Featured Poet: S Stephanie, Manchester
S Stephanie lives in Manchester, NH where she teaches English and Creative Writing. She also works as a nurse. Her work has appeared in magazines such as The Birmingham Poetry Review, The Café Review, The Larcom Review, Third Coast, The Southern Review and The Sun. Her chapbook, Throat is available through Igneus Press. She published and co-edited the poetry magazine, Crying Sky: Poetry & Conversation 2005-2007. She has a second chapbook coming out with Pudding House in 2009.
This poem came out of the frustration I sometimes feel when I watch the news. That feeling of ones hands being tied in the midst of so much negativity. It may have been my attempt at taking back my day. We do go on with the things we deem important, despite what is happening around us. At this time I was working with Alzheimer's patients. What the News Seemed to Say is also the title poem for my new chapbook. I put the chapbook together after realizing I was a bit of a "news junky" and had several pieces inspired by or incorporating news items in them. I then expanded on the theme news to broaden the theme of the book.
What the News Seemed to Say
So easy for us to lose things,
and so many things for us to lose:
the wallet gone from the back pocket,
the car from the curb, a woman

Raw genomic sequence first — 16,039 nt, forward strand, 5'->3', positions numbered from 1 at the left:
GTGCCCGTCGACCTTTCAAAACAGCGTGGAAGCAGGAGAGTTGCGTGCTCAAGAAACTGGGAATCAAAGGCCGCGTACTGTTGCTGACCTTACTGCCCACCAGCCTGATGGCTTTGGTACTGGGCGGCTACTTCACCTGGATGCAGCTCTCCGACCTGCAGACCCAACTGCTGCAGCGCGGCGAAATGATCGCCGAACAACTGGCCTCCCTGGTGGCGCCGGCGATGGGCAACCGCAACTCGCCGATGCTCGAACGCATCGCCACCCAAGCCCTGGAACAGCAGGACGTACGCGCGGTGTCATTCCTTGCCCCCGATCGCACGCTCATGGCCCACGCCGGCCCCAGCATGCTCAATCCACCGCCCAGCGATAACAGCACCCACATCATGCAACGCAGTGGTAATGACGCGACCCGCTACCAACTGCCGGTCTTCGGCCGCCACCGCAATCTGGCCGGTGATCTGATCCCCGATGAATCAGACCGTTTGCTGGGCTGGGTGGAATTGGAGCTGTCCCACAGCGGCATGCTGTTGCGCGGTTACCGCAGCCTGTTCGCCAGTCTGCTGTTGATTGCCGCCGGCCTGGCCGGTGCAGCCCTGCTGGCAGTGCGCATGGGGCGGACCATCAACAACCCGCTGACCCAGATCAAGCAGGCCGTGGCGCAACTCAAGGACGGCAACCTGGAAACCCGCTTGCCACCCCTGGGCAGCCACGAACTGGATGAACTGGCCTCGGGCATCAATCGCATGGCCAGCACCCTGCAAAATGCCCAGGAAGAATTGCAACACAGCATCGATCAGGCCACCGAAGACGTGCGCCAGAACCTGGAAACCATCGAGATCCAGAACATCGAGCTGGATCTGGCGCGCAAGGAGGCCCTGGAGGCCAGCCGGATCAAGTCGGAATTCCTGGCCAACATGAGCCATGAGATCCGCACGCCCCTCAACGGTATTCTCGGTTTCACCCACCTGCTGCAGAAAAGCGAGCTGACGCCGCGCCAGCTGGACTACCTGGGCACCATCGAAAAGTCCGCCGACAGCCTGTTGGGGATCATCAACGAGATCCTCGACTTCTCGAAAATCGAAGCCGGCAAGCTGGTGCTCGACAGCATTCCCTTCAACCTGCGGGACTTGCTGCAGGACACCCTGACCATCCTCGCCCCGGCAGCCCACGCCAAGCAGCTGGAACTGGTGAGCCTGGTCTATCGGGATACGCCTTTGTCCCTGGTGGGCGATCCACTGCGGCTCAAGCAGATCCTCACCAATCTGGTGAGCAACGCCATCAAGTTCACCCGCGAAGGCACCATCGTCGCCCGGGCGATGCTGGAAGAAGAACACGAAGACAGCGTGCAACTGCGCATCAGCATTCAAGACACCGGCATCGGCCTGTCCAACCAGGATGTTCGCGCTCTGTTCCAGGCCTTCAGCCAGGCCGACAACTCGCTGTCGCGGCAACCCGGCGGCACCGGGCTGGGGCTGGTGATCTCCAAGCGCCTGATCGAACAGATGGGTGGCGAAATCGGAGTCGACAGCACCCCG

and her child—yanked from the corner
like laundry from the line.
According to the newscaster, even our
tempers can be lost in plumes of “road rage,”
kick-the-dog rage, kill-the-boss rage;
dark clouds of pent-up anger, gathering
along the streets and arteries of America.
Fat clouds that can travel fast and settle
as far away as the Middle East. Now there’s
a place where it rains heavily. Souls
rising like cheap umbrellas caught by wind,
dark balloons rising higher and higher,
leaving us little hope that someone
on the other side will find them.
And rain forests and dolphins seem to disappear
as easily as sunglasses and galoshes. Lost
dogs who can’t smell their way back.
Homes to flood, Pictures to fire.
Wedding rings lost in all kinds of weather.
Memories locked behind broken neurons,
lives behind broken laws.
But some group in Nevada believes
they can save what’s left with Anthrax,
Who knows what
they think they are saving. I don’t
understand them. Today,
I spent the morning helping a woman
with Alzheimer’s remember her husband’s
name. She said it wrong, yet fiercely.
And she said it too loudly. The sound
of rocks hitting the bottom of a wheel-barrow.
As if the road she had been traveling before the war
suddenly ended. And now, the country
between them was impassable.